c. Suffixes with ID-3 and ID-9 still have the same rank after sorting the first 2 characters.
d. Suffixes with ID-2 and ID-4 will have a different rank after sorting the first 2 characters where suffix ID-4 will have a smaller rank than suffix ID-2.
Applications
Question 18
Two paths in a graph are edge disjoint if they have no edges in common.
Given a directed graphG with E edges and V vertices, we would like to determine the maximum number of edge-disjoint paths from vertex s to vertex t with an algorithm that runs in time complexity O(E*V). Describe how to determine the maximum number of edge-disjoints−t paths; justify why it works and why your solution is within the time complexity.
Question 19
Arbitrage is the process of exploiting conversion rates between commodities to make a profit. Arbitrage may occur over many steps. For example, one could purchase US Dollars using Australian Dollars, convert it into Great British Pounds, and then back into Australian Dollars. If the prices or exchange rates were right, this could result in a profit. Given a list of currencies and the best conversion rate between each pair, devise an algorithm that determines whether arbitrage is possible, i.e. whether or not you could make a profit. Your algorithm should run in O(N ) where N is the number of currencies.
Question 20
Devise an algorithm that given a box with N different locks and N corresponding keys, matches the keys and locks in average-case time complexity O(N log N). Each lock matches only one key, and each key matches only one lock. You can try a key in a lock to determine whether the key is larger than, smaller than or fits the lock. However, you cannot compare two keys or two locks directly.
Question 21
You are running a tennis tournament for your local community.
There are a total of N participants.
Each participants have their own Elo rating in the range of 0 to 3000.
The Elo rating for each of the participants are stored in a list [P , P , P , ..., P ] where P is the Elo rating for participant i. This list is not sorted.
You want to break the tournament down into 2 categories:
The professional level where the top-20% in Elo ratings would participate in.
The amateur level where the remaining bottom-80% in Elo ratings would participate in.
For each of the categories:
The top-16 highest rated participants will automatically be qualified to the double-elimination playoff brackets.
The remaining participants will need to participate in the group stage to qualify for the playoff.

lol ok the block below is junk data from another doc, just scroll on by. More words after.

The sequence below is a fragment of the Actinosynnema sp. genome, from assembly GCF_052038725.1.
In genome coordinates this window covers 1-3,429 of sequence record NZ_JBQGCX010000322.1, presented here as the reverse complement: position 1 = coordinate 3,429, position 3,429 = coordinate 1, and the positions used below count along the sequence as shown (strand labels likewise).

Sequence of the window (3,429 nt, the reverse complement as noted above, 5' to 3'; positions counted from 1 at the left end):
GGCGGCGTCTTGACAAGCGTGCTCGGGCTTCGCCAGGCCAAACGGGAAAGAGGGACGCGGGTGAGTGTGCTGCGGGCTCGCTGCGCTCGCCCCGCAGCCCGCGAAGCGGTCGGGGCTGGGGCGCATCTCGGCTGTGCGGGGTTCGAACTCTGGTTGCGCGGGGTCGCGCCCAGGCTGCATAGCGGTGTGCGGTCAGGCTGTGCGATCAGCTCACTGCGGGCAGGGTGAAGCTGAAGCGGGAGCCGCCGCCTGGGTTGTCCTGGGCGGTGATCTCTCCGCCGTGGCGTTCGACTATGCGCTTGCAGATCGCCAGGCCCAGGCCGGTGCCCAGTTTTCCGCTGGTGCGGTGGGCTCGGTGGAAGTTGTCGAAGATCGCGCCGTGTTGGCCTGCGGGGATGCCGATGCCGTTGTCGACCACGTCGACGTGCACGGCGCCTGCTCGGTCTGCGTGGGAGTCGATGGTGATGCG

Describe an efficient algorithm to group the participants into their respective categories and tournament stages.
Question 22
You are overseeing an intergalactic defense force, that protects your galaxy from otherworldly threats.
There are 300 planets in your galaxy.
There are 200 superheroes in your defense force.
When enemies attacks, each planet can send a request for help to superheroes.
Each planet can send up to a maximum of 10 requests for help.
Each planet would require only one superhero to defend the planet.
However, a superhero can only defend up to 2 planets at the same time. Thus, it is a dilemma for you to assign the superheroes to their duties. You would want to defend as many planets as possible!
As a commander with a Bachelors degree in Computer Science, you know you can model this problem as a maximum flow problem for bipartite matching as shown below:
Which of these models are the most suitable?
Select one:
a.
Set L: planet
Set R: superheroes
Capacity of each edge from source to each node of set L: 300
Capacity of each edge from each node of set L to each node of set R: 10
Capacity of each edge from each node of set R to sink: 200
b.
Set L: superheroes
Set R: planets
Capacity of each edge from source to each node of set L: 2
Capacity of each edge from each node of set L to each node of set R: 1
Capacity of each edge from each node of set R to Sink: 10
c.
Set L: superheroes
Set R: planets
Capacity of each edge from source to each node of set L: 2
Capacity of each edge from each node of set L to each node of set R: 1
Capacity of each edge from each node of set R to sink: 1
d.
Set L: superheroes
Set R: planets
Capacity of each edge from source to each node of set L: 200
Capacity of each edge from each node of set L to each node of set R: 10
Capacity of each edge from each node of set R to sink: 300